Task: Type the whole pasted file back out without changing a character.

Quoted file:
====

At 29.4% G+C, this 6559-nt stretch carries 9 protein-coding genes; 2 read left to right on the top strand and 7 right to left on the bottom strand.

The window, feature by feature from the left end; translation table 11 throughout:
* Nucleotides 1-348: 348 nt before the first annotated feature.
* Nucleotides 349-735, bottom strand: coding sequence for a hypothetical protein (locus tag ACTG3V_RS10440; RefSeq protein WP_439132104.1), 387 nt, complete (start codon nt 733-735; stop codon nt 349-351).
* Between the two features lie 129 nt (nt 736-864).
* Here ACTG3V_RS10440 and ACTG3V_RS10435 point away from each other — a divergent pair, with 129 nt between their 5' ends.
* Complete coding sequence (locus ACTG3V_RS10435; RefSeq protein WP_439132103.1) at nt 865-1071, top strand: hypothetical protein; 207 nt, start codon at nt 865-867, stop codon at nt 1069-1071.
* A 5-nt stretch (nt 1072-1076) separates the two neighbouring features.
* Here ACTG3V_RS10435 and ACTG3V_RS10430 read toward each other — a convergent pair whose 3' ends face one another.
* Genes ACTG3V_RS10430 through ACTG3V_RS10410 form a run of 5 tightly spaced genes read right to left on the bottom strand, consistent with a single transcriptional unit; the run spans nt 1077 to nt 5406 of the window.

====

At 29.4% G+C, this 6559-nt stretch carries 9 protein-coding genes; 2 read left to right on the top strand and 7 right to left on the bottom strand.

The window, feature by feature from the left end; translation table 11 throughout:
* Nucleotides 1-348: 348 nt before the first annotated feature.
* Nucleotides 349-735, bottom strand: coding sequence for a hypothetical protein (locus tag ACTG3V_RS10440; RefSeq protein WP_439132104.1), 387 nt, complete (start codon nt 733-735; stop codon nt 349-351).
* Between the two features lie 129 nt (nt 736-864).
* Here ACTG3V_RS10440 and ACTG3V_RS10435 point away from each other — a divergent pair, with 129 nt between their 5' ends.
* Complete coding sequence (locus ACTG3V_RS10435; RefSeq protein WP_439132103.1) at nt 865-1071, top strand: hypothetical protein; 207 nt, start codon at nt 865-867, stop codon at nt 1069-1071.
* A 5-nt stretch (nt 1072-1076) separates the two neighbouring features.
* Here ACTG3V_RS10435 and ACTG3V_RS10430 read toward each other — a convergent pair whose 3' ends face one another.
* Genes ACTG3V_RS10430 through ACTG3V_RS10410 form a run of 5 tightly spaced genes read right to left on the bottom strand, consistent with a single transcriptional unit; the run spans nt 1077 to nt 5406 of the window.